Throughout the scenario, the soldier encounters 68 different targets. Sitting atop the 12-foot-high walls surrounding the room are nine paintball guns, which are used to simulate in-coming fire from the opposing forces.
These guns fire rubber pellets at the gunner inside the OGPK when strategic targets are not engaged within two to three seconds.
A motion-capture system is integrated with the Kevlar helmet that soldiers are required to wear. Other gear includes an Interceptor Body Armor vest, radio communications, ear piece, goggles and gloves.
The motion-capture system records soldier movement and response time to shots fired from various locations on the screen, as well as when the weapon is positioned toward targets, and the time it takes to engage the enemy on the screen.
The soldiers are responsible for firing a .50-caliber Browning M2 machine gun mounted inside the turret. After 100 rounds are dispensed, the soldier then has to reload.
Spc. Robson Alokoa, a test user who has deployed three times to Iraq, with his most recent spanning from August 2010 to August 2011, said that the hand crank configuration for turret rotation during his scenario was better placed.
Also, visibility was far more advanced than what he has experienced.
“There was much better movement than the one (turret) I’m used to. I was able to use my left hand for movement and the right for shooting,” Alokoa said.
“I could see from all around so I was able to keep my eyes pointed in all directions,” he added.
“The front vehicles in our convoys in Iraq only had 45 degrees of visibility but with this I was able to see left and right. Two vehicles could cover 360 degrees rather than one in each direction.”
Sgt. Jarred Dunton agreed with Alokoa that the placement of the crank handle in the new turret was better configured than when he had been deployed.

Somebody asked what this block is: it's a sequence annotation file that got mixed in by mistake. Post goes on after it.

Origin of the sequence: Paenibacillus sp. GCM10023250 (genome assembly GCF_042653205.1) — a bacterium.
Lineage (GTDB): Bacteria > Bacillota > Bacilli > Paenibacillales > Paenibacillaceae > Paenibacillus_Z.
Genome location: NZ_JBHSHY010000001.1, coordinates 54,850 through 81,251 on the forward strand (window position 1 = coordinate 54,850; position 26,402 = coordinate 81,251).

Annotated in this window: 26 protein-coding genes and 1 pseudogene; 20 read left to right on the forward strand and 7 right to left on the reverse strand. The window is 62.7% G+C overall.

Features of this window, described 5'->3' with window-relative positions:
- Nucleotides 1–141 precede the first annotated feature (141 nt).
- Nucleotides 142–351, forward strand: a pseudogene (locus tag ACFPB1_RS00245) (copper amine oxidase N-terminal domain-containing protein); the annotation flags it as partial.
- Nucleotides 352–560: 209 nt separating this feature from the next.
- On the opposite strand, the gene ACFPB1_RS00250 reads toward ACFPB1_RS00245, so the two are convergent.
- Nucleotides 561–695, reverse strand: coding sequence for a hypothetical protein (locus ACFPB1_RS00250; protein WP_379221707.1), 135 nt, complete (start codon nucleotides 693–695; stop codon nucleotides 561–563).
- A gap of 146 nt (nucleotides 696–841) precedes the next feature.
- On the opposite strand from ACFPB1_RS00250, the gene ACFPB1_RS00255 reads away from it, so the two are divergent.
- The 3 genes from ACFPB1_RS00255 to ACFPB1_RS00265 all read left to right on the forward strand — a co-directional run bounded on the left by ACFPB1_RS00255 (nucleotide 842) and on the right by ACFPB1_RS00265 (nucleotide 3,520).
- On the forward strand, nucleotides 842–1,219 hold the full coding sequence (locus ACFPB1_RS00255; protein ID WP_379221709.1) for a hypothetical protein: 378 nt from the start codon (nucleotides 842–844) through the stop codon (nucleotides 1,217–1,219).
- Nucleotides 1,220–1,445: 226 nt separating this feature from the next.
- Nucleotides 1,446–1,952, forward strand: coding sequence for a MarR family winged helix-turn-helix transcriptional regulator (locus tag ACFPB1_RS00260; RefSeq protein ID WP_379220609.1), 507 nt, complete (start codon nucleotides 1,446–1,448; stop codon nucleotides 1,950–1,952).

“The crank handle used to get caught on my gear which obviously is not very good if you are in the middle of a gun fight,” Dunton said. “With the crank I used here today I had none of that.”
The OGPK that the soldiers used in the evaluation had bullet-proof glass covering all sides of the gunner, giving him full peripheral views.
John Riedener, the behavioral lab’s technical director, said that future tests of the OGPK will be conducted without some windows to determine the value of each of those windows.
Those tests can be compared to results conducted with windows in all sides. “This new test bed can be used to evaluate the lethal performance of any ARDEC armament platform,” Riedener said.
Because the evaluation is done in a simulated environment, the testing can be done early in the design phase of a project and performance data can be gathered on many different designs, and through analysis, will lead to an optimal design,” he added.
“Our next step is to create a virtual environment test bed for the dismounted soldier,” Riedener continued. “This test bed will be able to evaluate the performance of soldiers and the squad as part of a lethal system and allow trade-off analysis at that level.”
The feedback from the evaluations will help with the final development of the ARDEC-produced OGPK 2.0 for integration into the Joint Light Tactical Vehicle.
By Eric Kowal, Picatinny Arsenal Public Affairs